President of the Republic of Czechoslovakia, is a playwright and a fighter for freedom. It was as a dissident writer that he won the reputation that led to his election as President on 29 December 1989, becoming thereby the symbol of the peaceful revolution that had taken place in his country. * In 1968, after the brutal termination of the "Prague Spring" in which Vaclav Havel had played a leading role, production of his plays was banned in Czechoslovakia, although his trilogy Interview, A Private View and Protest (1975-1976), was staged in many other countries. Because of his human-rights advocacy and resistance to oppression he was arrested several times and spent a total of five years in prison. * The following interview, here published for the first time in its entirety, was conducted on 30 June 1989 in semi-clandestine conditions at Vaclav Havel's home near Prague. We publish it as an exceptional document of its time-the weeks before the banned playwright moved into the centre of the stage.
This conversation is taking place in rather a strange atmosphere. You're under observation, and yet you still speak without taking any special precautions... Are you, or are you not, free to come and go as you please?
I've been very isolated until the last few years, but not any longer. The isolation was effective during the 1970s, at a time of widespread social inertia. People seemed to have lost heart, seemed not to believe that social change was possible any more. They had stopped taking an interest in public life, which anyway was systematically stifled. People had withdrawn into themselves, with very little communication between individuals.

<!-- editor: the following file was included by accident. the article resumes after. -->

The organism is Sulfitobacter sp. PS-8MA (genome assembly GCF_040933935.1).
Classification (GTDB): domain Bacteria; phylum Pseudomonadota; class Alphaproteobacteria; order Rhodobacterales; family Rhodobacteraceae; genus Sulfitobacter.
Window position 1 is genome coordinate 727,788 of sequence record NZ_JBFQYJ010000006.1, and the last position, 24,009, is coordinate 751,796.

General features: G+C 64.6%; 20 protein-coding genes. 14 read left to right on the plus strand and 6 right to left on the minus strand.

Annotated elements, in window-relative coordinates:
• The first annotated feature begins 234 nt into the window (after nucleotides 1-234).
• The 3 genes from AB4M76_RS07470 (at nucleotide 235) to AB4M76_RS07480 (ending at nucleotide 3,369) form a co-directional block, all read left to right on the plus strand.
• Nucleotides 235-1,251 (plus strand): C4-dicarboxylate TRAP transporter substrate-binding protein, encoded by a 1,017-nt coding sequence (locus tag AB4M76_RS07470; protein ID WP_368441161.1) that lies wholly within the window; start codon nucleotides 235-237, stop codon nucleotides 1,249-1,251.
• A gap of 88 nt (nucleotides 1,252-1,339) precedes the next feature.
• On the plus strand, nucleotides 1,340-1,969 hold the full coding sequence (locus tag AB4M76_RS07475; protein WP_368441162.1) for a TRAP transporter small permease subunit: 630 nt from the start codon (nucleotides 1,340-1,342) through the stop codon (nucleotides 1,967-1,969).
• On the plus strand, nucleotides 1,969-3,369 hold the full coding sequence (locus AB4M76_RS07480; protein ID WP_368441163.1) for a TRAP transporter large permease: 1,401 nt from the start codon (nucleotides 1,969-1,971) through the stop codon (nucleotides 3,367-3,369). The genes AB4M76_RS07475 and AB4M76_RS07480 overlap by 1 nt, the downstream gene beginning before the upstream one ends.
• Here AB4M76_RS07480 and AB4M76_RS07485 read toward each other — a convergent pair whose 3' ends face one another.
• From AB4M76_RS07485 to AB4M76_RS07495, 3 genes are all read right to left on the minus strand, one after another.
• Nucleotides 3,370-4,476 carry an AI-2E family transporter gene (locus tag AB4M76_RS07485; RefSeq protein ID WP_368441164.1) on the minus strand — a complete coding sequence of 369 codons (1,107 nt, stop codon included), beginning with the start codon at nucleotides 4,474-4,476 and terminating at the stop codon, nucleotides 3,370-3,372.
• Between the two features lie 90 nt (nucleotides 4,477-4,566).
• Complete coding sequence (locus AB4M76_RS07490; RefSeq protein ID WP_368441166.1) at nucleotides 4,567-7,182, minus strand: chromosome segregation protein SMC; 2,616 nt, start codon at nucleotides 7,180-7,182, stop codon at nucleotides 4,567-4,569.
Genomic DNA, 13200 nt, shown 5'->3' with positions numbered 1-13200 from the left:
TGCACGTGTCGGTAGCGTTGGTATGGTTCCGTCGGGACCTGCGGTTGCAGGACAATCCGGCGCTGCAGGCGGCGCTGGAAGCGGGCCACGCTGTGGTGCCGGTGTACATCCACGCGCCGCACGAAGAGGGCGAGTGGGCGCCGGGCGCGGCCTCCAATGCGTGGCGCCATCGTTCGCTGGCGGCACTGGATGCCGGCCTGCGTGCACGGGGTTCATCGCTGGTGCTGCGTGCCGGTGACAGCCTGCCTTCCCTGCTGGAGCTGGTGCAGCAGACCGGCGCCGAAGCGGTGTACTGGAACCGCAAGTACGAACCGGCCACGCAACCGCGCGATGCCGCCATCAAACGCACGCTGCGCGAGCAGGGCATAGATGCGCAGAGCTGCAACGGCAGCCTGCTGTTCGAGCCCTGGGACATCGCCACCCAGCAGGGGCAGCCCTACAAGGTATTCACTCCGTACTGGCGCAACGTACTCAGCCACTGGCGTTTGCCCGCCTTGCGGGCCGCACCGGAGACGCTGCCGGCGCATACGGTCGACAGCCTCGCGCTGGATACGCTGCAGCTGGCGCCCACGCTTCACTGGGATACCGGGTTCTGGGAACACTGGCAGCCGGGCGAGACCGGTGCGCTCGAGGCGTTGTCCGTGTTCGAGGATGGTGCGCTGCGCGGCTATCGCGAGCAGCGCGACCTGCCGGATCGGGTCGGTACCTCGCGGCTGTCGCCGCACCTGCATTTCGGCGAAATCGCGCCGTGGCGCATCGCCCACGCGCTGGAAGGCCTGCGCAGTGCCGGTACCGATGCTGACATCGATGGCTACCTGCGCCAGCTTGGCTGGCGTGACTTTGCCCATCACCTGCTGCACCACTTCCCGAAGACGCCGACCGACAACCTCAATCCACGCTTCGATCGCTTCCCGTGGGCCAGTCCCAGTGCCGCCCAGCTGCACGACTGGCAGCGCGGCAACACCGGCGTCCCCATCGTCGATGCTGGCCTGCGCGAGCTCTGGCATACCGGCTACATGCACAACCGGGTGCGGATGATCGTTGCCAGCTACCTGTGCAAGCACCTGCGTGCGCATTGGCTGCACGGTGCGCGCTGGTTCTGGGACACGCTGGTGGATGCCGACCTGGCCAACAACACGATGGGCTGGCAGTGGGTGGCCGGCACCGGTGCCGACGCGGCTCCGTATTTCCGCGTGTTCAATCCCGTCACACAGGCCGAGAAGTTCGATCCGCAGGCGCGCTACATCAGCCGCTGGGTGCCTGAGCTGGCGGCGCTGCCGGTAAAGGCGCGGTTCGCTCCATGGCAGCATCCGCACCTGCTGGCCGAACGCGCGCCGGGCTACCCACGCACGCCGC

It was a period when society became fragmented, when everyone was isolated from everyone else. I was particularly isolated because I belonged to the category of people who, in the wake of the Soviet invasion of 1968, were to some extent singled out as enemies of the state. It was dangerous to have anything to do with us. I was a banned writer. I couldn't get work anywhere...
Then, little by little, things started to change. Today, the situation is radically different. Not that the party or government leadership has changed its policy. They're still the same. But society, society's changed. People are perhaps just tired of being tired. They're emerging from their shells again, from their isolation. Something akin to public life is taking shape once more.
New generations are growing up, who have not been stigmatized by the trauma of the Soviet invasion. It's been a gradual, a progressive development-though a significant one all the same. But in my case, I've been able to follow this development quite closely, owing to the fact that I've been arrested and imprisoned a number of times. When you go to prison, you somehow take along with you your awareness of the situation as it is when you're arrested. Afterwards, for a while, you remain outside the development of events and this frozen memory remains in your mind. Then, all of a sudden, you come out of prison. At such times, you're particularly alive to all the changes which may have taken place in the intervening period. At the end of each of my prison terms, I've been surprised by new developments. Each time, society was more alive, the apathy had retreated still further, more and more people had woken up...
Have you at any time had to stop writing?
My plays have been banned in Czechoslovakia for twenty years, but I haven't stopped writing. You can't really prevent a writer from writing. His mission is to continue writing, speaking, even under the most difficult circumstances. So I went on publishing things. Where? Abroad, but above all in samizdat, clandestine form.
In the early 1970s, two mutually hostile cultures appeared in this country. One of them official, authorized, the other clandestine, independent. After a modest start, samizdat publishing mushroomed. …